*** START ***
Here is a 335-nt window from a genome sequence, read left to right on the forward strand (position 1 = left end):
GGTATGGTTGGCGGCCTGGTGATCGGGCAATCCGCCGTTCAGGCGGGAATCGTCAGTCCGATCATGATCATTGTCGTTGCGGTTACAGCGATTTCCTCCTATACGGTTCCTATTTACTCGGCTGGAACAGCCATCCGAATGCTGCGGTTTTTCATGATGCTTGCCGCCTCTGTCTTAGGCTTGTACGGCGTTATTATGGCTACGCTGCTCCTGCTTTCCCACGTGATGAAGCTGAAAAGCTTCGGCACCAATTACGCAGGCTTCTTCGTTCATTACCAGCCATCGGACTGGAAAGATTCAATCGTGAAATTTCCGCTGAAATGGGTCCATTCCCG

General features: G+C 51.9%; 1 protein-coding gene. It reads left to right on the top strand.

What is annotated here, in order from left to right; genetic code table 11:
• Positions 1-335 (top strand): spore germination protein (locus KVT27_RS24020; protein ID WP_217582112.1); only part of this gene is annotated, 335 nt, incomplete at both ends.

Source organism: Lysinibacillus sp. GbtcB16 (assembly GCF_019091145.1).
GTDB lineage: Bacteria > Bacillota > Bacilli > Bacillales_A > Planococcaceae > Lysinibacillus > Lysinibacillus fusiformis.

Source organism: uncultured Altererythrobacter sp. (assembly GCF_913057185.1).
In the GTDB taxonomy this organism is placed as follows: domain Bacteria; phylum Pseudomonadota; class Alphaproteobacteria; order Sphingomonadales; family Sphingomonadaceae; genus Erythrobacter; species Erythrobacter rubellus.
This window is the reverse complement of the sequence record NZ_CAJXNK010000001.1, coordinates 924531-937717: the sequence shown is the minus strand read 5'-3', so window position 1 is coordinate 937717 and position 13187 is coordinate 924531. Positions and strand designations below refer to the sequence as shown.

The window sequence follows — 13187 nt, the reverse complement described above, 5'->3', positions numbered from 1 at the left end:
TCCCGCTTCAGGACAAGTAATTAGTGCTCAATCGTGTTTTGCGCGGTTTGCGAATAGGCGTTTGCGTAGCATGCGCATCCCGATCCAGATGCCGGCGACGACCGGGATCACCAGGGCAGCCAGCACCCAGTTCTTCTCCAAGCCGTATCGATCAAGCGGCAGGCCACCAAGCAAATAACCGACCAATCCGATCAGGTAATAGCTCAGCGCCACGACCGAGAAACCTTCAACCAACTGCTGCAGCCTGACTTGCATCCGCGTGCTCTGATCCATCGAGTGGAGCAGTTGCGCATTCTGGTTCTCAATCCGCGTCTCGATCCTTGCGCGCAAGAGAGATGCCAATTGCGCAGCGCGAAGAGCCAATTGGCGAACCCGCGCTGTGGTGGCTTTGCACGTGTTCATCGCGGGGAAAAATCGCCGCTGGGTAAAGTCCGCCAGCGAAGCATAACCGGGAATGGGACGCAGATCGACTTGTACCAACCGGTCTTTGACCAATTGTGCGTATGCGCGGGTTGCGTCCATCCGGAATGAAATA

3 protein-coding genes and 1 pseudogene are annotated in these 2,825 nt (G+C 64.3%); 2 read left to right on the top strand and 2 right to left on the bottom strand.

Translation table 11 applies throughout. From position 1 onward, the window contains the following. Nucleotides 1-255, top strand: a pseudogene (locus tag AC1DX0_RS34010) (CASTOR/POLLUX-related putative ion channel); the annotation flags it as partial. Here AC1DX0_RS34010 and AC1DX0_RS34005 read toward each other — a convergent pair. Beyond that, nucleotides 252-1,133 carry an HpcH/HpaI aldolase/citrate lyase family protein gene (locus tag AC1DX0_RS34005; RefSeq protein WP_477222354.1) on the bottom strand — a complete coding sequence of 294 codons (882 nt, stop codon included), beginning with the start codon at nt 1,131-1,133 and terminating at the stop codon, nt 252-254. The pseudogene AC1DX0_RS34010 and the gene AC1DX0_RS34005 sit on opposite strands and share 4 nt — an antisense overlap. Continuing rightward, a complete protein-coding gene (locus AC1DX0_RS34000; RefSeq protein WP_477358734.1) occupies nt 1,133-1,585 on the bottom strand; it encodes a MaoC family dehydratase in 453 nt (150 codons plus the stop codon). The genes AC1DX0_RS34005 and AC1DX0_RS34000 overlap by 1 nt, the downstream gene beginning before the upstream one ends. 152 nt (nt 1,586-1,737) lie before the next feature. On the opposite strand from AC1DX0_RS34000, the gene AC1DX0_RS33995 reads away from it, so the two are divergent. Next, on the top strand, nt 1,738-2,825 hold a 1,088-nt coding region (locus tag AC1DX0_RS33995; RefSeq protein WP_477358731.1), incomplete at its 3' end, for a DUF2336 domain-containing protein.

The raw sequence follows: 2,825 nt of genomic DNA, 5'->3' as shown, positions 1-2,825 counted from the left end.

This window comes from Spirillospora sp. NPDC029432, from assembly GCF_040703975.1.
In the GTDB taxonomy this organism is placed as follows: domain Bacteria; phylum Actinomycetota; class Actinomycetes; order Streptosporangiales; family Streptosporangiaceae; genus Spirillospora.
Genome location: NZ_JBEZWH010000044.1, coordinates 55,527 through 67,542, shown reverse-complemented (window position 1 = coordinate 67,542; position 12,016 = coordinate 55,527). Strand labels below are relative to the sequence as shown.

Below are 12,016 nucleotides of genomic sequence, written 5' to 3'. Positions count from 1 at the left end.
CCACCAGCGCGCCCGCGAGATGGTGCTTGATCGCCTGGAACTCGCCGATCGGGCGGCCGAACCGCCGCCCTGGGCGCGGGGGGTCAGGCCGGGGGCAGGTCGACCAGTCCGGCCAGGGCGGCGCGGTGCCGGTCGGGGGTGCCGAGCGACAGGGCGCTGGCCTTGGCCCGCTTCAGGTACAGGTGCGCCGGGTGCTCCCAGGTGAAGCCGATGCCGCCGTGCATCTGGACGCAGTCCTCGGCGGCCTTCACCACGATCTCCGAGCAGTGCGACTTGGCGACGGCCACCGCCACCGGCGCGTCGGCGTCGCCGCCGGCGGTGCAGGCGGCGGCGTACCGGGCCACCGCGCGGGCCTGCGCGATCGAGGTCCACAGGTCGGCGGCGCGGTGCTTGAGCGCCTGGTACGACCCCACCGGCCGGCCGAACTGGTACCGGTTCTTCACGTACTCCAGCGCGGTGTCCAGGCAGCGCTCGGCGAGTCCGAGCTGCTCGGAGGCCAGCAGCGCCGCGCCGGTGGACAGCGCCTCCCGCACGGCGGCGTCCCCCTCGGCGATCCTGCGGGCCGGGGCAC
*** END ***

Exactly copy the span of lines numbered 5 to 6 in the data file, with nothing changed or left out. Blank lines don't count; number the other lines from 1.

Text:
• Positions 1-335 (top strand): spore germination protein (locus KVT27_RS24020; protein ID WP_217582112.1); only part of this gene is annotated, 335 nt, incomplete at both ends.

Source organism: Lysinibacillus sp. GbtcB16 (assembly GCF_019091145.1).